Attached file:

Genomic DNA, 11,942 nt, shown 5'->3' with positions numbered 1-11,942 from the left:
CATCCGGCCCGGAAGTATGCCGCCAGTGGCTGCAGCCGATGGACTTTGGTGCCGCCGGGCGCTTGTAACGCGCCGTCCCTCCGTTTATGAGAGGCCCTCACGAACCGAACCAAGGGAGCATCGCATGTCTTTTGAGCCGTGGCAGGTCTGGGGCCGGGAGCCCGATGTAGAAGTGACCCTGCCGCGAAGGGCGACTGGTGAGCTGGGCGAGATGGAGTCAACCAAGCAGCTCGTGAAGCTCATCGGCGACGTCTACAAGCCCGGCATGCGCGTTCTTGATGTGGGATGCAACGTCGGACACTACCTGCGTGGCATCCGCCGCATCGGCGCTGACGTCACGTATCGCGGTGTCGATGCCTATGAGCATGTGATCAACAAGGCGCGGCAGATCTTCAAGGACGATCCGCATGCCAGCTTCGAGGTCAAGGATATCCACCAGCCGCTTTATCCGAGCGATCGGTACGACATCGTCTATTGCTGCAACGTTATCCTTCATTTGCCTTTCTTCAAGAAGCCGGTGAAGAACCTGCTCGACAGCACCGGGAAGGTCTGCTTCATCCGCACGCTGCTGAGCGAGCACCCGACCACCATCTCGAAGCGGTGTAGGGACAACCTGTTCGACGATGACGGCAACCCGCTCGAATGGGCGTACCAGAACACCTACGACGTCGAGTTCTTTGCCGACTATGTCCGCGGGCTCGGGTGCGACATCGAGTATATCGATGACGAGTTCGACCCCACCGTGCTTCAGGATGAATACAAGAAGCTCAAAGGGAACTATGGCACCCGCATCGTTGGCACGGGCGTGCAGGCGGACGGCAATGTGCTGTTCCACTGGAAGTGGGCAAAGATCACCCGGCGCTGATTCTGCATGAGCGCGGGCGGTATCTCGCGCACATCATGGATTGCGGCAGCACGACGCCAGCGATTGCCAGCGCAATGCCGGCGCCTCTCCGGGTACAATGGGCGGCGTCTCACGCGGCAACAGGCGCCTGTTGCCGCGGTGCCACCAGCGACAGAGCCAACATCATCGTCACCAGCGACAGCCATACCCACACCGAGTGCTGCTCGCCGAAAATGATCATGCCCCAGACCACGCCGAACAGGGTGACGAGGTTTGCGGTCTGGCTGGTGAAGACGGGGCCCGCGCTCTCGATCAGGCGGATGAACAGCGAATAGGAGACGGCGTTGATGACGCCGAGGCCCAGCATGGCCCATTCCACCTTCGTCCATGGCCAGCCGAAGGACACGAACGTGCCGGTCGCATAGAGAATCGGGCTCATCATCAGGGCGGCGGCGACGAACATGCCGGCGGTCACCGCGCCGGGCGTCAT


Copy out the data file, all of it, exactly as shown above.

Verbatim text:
Genomic DNA, 11,942 nt, shown 5'->3' with positions numbered 1-11,942 from the left:
CATCCGGCCCGGAAGTATGCCGCCAGTGGCTGCAGCCGATGGACTTTGGTGCCGCCGGGCGCTTGTAACGCGCCGTCCCTCCGTTTATGAGAGGCCCTCACGAACCGAACCAAGGGAGCATCGCATGTCTTTTGAGCCGTGGCAGGTCTGGGGCCGGGAGCCCGATGTAGAAGTGACCCTGCCGCGAAGGGCGACTGGTGAGCTGGGCGAGATGGAGTCAACCAAGCAGCTCGTGAAGCTCATCGGCGACGTCTACAAGCCCGGCATGCGCGTTCTTGATGTGGGATGCAACGTCGGACACTACCTGCGTGGCATCCGCCGCATCGGCGCTGACGTCACGTATCGCGGTGTCGATGCCTATGAGCATGTGATCAACAAGGCGCGGCAGATCTTCAAGGACGATCCGCATGCCAGCTTCGAGGTCAAGGATATCCACCAGCCGCTTTATCCGAGCGATCGGTACGACATCGTCTATTGCTGCAACGTTATCCTTCATTTGCCTTTCTTCAAGAAGCCGGTGAAGAACCTGCTCGACAGCACCGGGAAGGTCTGCTTCATCCGCACGCTGCTGAGCGAGCACCCGACCACCATCTCGAAGCGGTGTAGGGACAACCTGTTCGACGATGACGGCAACCCGCTCGAATGGGCGTACCAGAACACCTACGACGTCGAGTTCTTTGCCGACTATGTCCGCGGGCTCGGGTGCGACATCGAGTATATCGATGACGAGTTCGACCCCACCGTGCTTCAGGATGAATACAAGAAGCTCAAAGGGAACTATGGCACCCGCATCGTTGGCACGGGCGTGCAGGCGGACGGCAATGTGCTGTTCCACTGGAAGTGGGCAAAGATCACCCGGCGCTGATTCTGCATGAGCGCGGGCGGTATCTCGCGCACATCATGGATTGCGGCAGCACGACGCCAGCGATTGCCAGCGCAATGCCGGCGCCTCTCCGGGTACAATGGGCGGCGTCTCACGCGGCAACAGGCGCCTGTTGCCGCGGTGCCACCAGCGACAGAGCCAACATCATCGTCACCAGCGACAGCCATACCCACACCGAGTGCTGCTCGCCGAAAATGATCATGCCCCAGACCACGCCGAACAGGGTGACGAGGTTTGCGGTCTGGCTGGTGAAGACGGGGCCCGCGCTCTCGATCAGGCGGATGAACAGCGAATAGGAGACGGCGTTGATGACGCCGAGGCCCAGCATGGCCCATTCCACCTTCGTCCATGGCCAGCCGAAGGACACGAACGTGCCGGTCGCATAGAGAATCGGGCTCATCATCAGGGCGGCGGCGACGAACATGCCGGCGGTCACCGCGCCGGGCGTCAT